A morning workshop on the first day of the 2017 Great Ideas Conference highlighted that there are many ways to make videos that work for your audience—but also many challenges, including cost, approach, and overall strategy.
Looking to do video? If so, it’s important to keep your options open.
That’s the key takeaway from “Video.org,” an executive workshop held Sunday morning at the 2017 Great Ideas Conference, which highlighted numerous ways to build clips, along with what role such role video clips should take in your overall marketing strategy.
The session, led by ASAE’s senior manager of public relations, Sabrina Kidwai, APR, CAE, and featuring video experts both within and outside of ASAE, highlighted the importance of strategy and tactical approaches when building out video clips. And while there are certainly some huge benefits to using video to get your message across, it’s something that should be well-integrated into your organization’s overall messaging.
Video isn’t the be-all-end-all, as much as we love video. It is part of a healthy ecosystem of communications tactics.
“Video isn’t the be-all-end-all, as much as we love video. It is part of a healthy ecosystem of communications tactics,” said James Loizou, the vice president of LAI video. “That includes your website and email blasts and live events as a platform for telling great stories.”
Among the points highlighted during the session that are worth considering for your own video approach:
How much should it cost? This is often driven by the nature of your messaging, including how important the message is, what it’s trying to say, and the resources needed to build it out. “The budget should mirror the priority of the particular messaging,” said Loizou. Often, the largest cost that comes into play is the human resourcing. A simple thank-you video, shot with low-cost equipment, may only take a few hours to make and can be done with in-house staff, but video of a live conference may require outsourced staff and higher-end equipment—easily bringing your costs above $10,000. The panel recommended taking a close look at younger employees or students from local colleges as a resource for building more inexpensive videos.
Metrics considerations. If you only get 1,000 views on a video, that can feel disappointing, but often, the true story is in the level and type of engagement—how long the videos are watched and who’s watching them. Jim Wacksman, CEO of Association Studios, recommends using Facebook ads to narrow in on specific audiences. More drilled-down stats can also tell you important things about the video (e.g., if people drop off right away, whether the language used is misleading) and can help you decide on where to share the videos. “It all depends on where your members are most active,” Kidwai said.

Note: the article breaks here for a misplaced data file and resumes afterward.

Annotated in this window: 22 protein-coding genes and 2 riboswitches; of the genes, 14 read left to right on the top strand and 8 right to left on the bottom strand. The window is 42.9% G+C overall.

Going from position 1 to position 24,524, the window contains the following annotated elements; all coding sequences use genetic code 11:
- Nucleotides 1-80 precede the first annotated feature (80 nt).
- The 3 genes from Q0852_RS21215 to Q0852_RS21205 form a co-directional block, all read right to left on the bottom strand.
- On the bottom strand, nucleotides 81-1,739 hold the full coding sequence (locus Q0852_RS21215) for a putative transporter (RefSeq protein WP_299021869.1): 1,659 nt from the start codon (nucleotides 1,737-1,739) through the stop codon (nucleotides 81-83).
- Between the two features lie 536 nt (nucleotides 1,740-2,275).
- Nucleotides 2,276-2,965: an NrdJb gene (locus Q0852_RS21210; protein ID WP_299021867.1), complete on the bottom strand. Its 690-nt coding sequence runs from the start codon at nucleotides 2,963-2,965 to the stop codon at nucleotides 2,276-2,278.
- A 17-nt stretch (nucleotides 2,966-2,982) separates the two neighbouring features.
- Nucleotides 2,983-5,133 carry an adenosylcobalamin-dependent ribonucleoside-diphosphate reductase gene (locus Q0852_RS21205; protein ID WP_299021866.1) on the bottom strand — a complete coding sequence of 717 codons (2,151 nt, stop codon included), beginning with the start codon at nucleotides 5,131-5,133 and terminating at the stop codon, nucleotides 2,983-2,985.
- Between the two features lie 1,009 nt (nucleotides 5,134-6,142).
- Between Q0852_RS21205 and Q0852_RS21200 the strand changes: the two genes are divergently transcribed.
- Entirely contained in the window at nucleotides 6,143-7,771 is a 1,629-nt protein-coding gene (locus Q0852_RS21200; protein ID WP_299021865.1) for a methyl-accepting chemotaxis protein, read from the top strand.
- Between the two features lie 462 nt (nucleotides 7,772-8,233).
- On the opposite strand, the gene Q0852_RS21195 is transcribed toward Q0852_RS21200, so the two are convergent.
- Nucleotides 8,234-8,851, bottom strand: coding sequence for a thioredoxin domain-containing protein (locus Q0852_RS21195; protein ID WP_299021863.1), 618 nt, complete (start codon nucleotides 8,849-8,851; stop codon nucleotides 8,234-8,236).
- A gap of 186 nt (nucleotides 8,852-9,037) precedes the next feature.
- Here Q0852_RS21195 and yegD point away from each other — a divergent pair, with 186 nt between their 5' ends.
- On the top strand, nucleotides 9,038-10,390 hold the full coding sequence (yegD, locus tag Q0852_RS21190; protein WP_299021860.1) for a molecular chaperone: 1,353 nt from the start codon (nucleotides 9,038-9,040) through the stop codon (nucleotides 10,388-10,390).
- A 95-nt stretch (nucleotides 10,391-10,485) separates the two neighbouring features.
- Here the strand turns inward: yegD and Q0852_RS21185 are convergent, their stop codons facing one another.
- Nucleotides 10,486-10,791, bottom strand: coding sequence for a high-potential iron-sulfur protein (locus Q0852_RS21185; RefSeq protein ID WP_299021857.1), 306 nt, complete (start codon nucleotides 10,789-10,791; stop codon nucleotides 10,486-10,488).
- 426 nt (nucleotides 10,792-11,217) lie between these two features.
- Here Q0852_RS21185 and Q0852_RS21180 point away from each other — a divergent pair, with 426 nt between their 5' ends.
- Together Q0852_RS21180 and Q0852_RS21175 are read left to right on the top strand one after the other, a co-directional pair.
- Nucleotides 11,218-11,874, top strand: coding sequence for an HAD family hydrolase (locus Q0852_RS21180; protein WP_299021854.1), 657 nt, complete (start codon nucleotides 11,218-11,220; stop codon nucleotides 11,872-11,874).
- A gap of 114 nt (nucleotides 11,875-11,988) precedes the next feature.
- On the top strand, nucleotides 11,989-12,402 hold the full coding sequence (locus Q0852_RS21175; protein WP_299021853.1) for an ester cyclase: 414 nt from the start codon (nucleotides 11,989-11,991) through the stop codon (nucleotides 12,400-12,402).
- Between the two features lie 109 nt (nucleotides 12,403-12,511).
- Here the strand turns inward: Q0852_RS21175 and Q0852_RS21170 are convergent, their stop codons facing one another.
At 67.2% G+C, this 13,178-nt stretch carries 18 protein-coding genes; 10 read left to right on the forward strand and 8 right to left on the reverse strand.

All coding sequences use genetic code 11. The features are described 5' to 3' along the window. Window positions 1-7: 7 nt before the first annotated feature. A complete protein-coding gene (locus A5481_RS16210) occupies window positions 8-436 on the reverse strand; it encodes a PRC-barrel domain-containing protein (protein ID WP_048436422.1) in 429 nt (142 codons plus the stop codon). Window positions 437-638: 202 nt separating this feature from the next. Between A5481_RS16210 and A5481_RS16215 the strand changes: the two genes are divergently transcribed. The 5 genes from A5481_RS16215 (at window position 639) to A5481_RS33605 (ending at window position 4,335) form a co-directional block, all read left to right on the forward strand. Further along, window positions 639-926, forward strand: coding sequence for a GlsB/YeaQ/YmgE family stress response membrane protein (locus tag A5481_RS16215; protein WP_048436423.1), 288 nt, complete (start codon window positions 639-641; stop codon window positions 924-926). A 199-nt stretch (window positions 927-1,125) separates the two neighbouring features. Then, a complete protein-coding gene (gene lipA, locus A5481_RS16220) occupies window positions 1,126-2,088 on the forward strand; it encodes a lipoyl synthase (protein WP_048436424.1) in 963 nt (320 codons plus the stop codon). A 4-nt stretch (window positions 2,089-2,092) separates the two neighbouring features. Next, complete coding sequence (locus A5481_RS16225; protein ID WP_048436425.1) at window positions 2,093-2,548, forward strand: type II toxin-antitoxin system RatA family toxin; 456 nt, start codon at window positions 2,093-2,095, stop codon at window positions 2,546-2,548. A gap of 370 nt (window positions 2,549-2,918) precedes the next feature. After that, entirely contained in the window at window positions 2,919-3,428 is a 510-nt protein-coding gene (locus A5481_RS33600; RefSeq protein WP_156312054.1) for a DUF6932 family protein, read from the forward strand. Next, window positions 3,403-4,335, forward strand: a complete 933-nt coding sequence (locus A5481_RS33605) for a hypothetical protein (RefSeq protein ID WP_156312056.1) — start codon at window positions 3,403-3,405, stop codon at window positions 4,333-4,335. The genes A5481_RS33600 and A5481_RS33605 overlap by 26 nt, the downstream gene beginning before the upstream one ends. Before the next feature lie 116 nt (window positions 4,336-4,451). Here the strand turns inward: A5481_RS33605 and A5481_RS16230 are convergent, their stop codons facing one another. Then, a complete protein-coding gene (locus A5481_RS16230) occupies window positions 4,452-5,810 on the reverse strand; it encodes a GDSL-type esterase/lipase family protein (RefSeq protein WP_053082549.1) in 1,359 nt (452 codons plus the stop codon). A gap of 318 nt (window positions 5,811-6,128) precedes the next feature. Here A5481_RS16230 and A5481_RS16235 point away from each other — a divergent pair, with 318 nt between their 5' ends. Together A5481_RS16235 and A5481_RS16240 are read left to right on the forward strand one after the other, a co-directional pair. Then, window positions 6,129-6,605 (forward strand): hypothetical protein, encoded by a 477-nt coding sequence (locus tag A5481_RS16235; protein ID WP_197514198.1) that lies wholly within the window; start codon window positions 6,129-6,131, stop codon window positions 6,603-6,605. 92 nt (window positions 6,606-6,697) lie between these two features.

Simple or complex? There are many strategies that can be used—along with different equipment, from iPhones to cameras that cost thousands of dollars. (But audio should be considered paramount. Nelson Cuellar, ASAE’s learning specialist for educational video and multimedia, noted that you should buy dedicated equipment for recording audio.) Costs have been driven down by consumerization, which makes it possible to do things on the cheap, but you’ll get better quality with pricier equipment or outside resources, especially for more complicated techniques like illustration. But sometimes, the best approach might be the simplest. Wacksman said that one of the most successful videos his company ever did for the Florida Dental Association was the one above: a very simple legislative update on a bill relevant to FDA members that was put together in about three hours.
Video length. If you’re aiming for a more general audience, shorter is better—but if the content is more narrowly aimed, you can get away with a longer clip. (The above clip, highlighting ASAE’s Marketing, Membership & Communications Conference, is about 45 seconds.) “The video should be as long as it needs to be, and not a second longer,” said Wacksman. However, you will see people dropping off of the video at some point, a point Kidwai said is about a minute and a half in. Keep that length in mind if your video includes a call to action, Kidwai added.
In the end, though, the workshop emphasized the diversity in strategies that can be taken in creating a video clip that goes viral—or at the very least, hits your audience.
“The only thing that’s limiting you is your imagination … and your budgets,” said Loizou.